Let’s face it. In certain circles these days, people steer clear of the word “diet,” because it’s deemed politically incorrect. More important, it may mean deprivation, restriction, frustration, difficulty or even struggle.
Here’s the catch. What other word should I use to convey that you’re cleaning up your eating, mindfully consuming the best, healthiest, nutritious, real foods into your mouth? Sure, you’re eating less, but you’re still going to feel full.
Wow! The smartest people are on my mailing list. Yesterday, I sent out my weekly email to the thousands on my list to announce that henceforth, I’ll be calling the first day of the week Start-Again Monday™ instead of Cravings-Crushing Monday.
Before telling you why I’ve renamed it that, I decided to ask my those people why they thought I was renaming the day, Start-Again Monday.
Of course, I was opening myself up to a deluge of emails! Anyhow, since I received so many emails, I’m choosing some of the most clever responses I received.
So to fill you in on this, my question was, Why do you think I’m renaming that first day of the week Start-Again Monday?
Here are the best replies:
Lorene said: “It is because Monday is a new day to start from where you were and got lost, to getting back on track.”
Enid wrote: “Because we all think we can just Start Over on Monday.”
Jan was also dead-on correct: “Compensate for weekend failure.”
John’s reply was so true that it cracked me up: “Because of relapse Sunday?”
Kim realized: “I think it’s because of straying from the diet and workout later in the week, so we say, `I’ll start over on Monday and stick with it this time.’ That’s been my experience many times, anyway.”
Traci replied: “To provide everyone with a reset – to keep trying & never give up. To instill hope and encouragement.”
And K identified a lot: “Can totally relate! We start the week being careful about not having sugar and other good food habits, and by the time the weekend is over, we’ve blown it, so we start again on `start again Monday.'”
I couldn’t have summed up these reasons any better.
If you’re a fan of the TV show, “How to Get Away with Murder,” you remember the episode. Addiction psychologist and former heroin addict Isaac Roa (portrayed by Jimmy Smits) — the therapist for recovering alcoholic Annalise Keating (Viola Davis) — has a relapse and ends up in the hospital.
In short, the therapist got depressed, bottomed out and returned to heroin, his substance of choice.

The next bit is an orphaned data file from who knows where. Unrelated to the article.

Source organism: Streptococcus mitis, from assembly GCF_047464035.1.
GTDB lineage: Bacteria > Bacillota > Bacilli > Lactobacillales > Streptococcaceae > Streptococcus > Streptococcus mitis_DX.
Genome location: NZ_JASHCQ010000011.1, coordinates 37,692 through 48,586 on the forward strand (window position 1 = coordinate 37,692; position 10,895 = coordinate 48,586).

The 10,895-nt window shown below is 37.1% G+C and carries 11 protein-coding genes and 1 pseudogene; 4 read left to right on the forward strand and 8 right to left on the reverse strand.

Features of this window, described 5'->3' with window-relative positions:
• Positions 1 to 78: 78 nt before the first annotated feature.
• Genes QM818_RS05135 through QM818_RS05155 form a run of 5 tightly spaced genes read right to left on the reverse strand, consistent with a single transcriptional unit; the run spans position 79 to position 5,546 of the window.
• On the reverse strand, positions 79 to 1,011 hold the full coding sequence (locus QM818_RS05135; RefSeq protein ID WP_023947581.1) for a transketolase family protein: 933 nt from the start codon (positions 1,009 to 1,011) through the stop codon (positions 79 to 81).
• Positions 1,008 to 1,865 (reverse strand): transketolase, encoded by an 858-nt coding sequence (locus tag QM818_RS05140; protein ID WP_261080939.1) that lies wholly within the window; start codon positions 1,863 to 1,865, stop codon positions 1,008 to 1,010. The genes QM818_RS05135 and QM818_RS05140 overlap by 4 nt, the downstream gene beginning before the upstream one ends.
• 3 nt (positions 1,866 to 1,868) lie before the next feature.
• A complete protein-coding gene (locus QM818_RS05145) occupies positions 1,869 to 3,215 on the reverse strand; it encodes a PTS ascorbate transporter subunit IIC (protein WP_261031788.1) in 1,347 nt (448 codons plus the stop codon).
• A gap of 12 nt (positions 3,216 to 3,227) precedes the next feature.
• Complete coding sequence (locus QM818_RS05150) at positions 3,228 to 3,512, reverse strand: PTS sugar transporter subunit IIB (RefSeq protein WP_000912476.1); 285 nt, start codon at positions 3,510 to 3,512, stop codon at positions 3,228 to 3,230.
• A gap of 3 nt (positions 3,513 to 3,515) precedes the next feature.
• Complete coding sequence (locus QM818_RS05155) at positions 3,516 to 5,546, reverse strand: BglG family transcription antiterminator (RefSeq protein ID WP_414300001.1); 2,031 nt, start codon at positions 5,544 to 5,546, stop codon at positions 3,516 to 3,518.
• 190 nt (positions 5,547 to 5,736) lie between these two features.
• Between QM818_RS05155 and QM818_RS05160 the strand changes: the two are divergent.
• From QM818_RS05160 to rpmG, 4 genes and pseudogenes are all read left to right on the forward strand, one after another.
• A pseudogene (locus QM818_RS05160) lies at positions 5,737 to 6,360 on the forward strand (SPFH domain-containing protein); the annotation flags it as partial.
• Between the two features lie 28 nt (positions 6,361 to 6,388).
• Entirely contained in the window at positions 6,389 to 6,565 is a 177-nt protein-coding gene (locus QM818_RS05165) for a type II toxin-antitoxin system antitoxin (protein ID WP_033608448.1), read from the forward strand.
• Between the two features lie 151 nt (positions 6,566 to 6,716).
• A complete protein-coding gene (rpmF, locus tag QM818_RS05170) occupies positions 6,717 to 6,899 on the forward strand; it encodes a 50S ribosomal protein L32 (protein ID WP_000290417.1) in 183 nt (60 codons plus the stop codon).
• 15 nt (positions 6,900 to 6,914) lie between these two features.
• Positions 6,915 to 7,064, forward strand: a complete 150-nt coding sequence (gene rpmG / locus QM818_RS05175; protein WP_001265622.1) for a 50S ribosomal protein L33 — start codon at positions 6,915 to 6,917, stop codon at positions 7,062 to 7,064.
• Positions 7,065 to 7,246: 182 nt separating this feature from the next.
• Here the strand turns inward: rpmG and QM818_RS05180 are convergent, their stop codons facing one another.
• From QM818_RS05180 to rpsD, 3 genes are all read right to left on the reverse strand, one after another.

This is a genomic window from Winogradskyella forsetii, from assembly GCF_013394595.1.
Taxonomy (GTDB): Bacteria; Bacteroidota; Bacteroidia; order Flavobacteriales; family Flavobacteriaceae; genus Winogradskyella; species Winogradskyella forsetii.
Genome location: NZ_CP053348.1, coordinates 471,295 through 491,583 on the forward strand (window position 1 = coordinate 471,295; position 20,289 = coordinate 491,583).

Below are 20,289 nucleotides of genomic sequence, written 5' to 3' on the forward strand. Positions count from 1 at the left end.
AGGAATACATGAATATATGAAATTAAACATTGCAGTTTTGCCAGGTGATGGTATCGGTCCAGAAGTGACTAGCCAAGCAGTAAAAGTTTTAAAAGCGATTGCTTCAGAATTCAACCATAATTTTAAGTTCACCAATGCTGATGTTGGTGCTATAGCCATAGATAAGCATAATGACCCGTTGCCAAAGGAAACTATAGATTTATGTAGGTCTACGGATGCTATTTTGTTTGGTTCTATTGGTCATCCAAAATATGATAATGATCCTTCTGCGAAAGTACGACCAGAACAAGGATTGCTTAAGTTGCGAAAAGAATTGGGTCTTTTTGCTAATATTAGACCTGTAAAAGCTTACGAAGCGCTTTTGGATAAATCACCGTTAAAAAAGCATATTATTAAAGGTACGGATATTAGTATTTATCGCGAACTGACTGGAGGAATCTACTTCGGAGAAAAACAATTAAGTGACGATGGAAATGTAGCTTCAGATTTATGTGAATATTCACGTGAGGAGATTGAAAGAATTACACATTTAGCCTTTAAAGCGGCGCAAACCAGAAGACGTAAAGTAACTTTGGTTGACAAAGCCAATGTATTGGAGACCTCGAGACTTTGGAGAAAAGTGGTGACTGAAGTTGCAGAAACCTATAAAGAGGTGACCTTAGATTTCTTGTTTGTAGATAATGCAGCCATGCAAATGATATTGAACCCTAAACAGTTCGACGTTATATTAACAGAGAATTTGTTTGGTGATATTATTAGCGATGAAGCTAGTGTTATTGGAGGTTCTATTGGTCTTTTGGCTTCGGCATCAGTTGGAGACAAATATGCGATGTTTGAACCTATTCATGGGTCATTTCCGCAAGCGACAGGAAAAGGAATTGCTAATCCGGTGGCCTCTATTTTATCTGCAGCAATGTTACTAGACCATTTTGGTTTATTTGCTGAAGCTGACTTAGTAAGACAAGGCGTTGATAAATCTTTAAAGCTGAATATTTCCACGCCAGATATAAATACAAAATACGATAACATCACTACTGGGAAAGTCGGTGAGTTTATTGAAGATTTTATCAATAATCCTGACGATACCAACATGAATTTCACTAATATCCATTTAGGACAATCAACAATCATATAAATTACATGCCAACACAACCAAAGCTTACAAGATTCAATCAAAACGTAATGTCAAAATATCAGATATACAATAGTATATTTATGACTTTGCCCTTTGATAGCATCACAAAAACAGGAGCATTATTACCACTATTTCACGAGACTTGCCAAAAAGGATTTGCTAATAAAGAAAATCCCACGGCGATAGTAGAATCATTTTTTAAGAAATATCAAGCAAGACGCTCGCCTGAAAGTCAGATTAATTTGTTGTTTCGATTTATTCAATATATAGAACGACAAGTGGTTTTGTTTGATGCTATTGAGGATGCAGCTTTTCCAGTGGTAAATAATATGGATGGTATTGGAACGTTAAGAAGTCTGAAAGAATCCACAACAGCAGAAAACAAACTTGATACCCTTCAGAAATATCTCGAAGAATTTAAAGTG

What happened to Roa’s character in “How to Get Away with Murder” reveals that health care professionals with substance abuse disorders have had their share of relapses, as you can learn from this study and this research project.
Of course, the alcoholics and addicts the therapists are helping often have relapses, too, as this USNews.com article points out.
But I’ve been talking about drugs or alcohol.
Although, the term, relapse, is usually used to refer to people, who’ve fallen off the wagon after a period of recovery from alcohol, illicit drugs, or non-prescribed meds, it’s high time to expand the definition of which substances can hook you.
Indeed, you also can relapse with either sugar and/or processed carbs, as I’ve witnessed with my clients and myself.
Learn from the Hypoglycemia Support Foundation's New Infographic -- My Way of Celebrating 20 Years Off Sugar
Did you know that if you have low blood sugar (hypoglycemia) today, it could turn into type 2 diabetes tomorrow — well, maybe not tomorrow, but five, 10, 20, 30 years from now?
But what if you were able to prevent that from happening? Better yet, what if you could Thrive Sugar-Free for 20 Years after you were diagnosed with hypoglycemia (low blood sugar)? How would you mark the occasion?
That was my challenge. Earlier this week (April 15), I marked 20 Years Sugar-Free.
Initially, I kicked sugar on doctor’s orders in 1998 because I had hypoglycemia (low blood sugar), which triggered a whopping 44 ailments, including brain fog, heart palpitations and anxiety.
A few months ago, I began to consider my challenge. How could I celebrate 20 Years Sugar-Free? After all, I couldn’t or wouldn’t eat a sugar-filled cake or processed carbs. After all, I’m a recognized sugar and carb expert, the woman people call The Cravings Ninja™, and the bestselling author of the books, Sugar Shock and Beyond Sugar Shock.
The hard-working, dedicated, charming Roberta Ruggiero is founder and president of the 38-year-old non-profit Hypoglycemia Support Foundation, Inc., which provides support, advocacy and information about the causes, prevention and management of low blood sugar. (That’s hypoglycemia’s other name.)
…So today, to celebrate my Thriving 20 Years Sugar-Free, I’m pleased to share what my gift to the Hypoglycemia Support Foundation has made possible. Roberta and the HSF CEO Wolfram Alderson worked hard to develop this HSF infographic, which will teach you about low blood sugar, a little-understood blood sugar disorder.
Have you had a Diet Relapse where you ditched your clean diet and pigged out on processed carbs and sweets?
Then, did you feel low on will power, helplessly watch pounds pile on and beat up on yourself for caving into toxic treats (rapidly processed, quickie carbs, as I call them, or sugary snacks)?
It’s time to be glad that you’ve blown your diet.
Failure is, in fact, vital to your long-term diet success.
I came to understand this concept more than ever after I failed bigtime, incessantly stuffed my face with quickie carbs in late 2012 after my mother angrily died and then helplessly watched 21 pounds pile on.
For some six months, I felt angry, ashamed and disgusted with myself.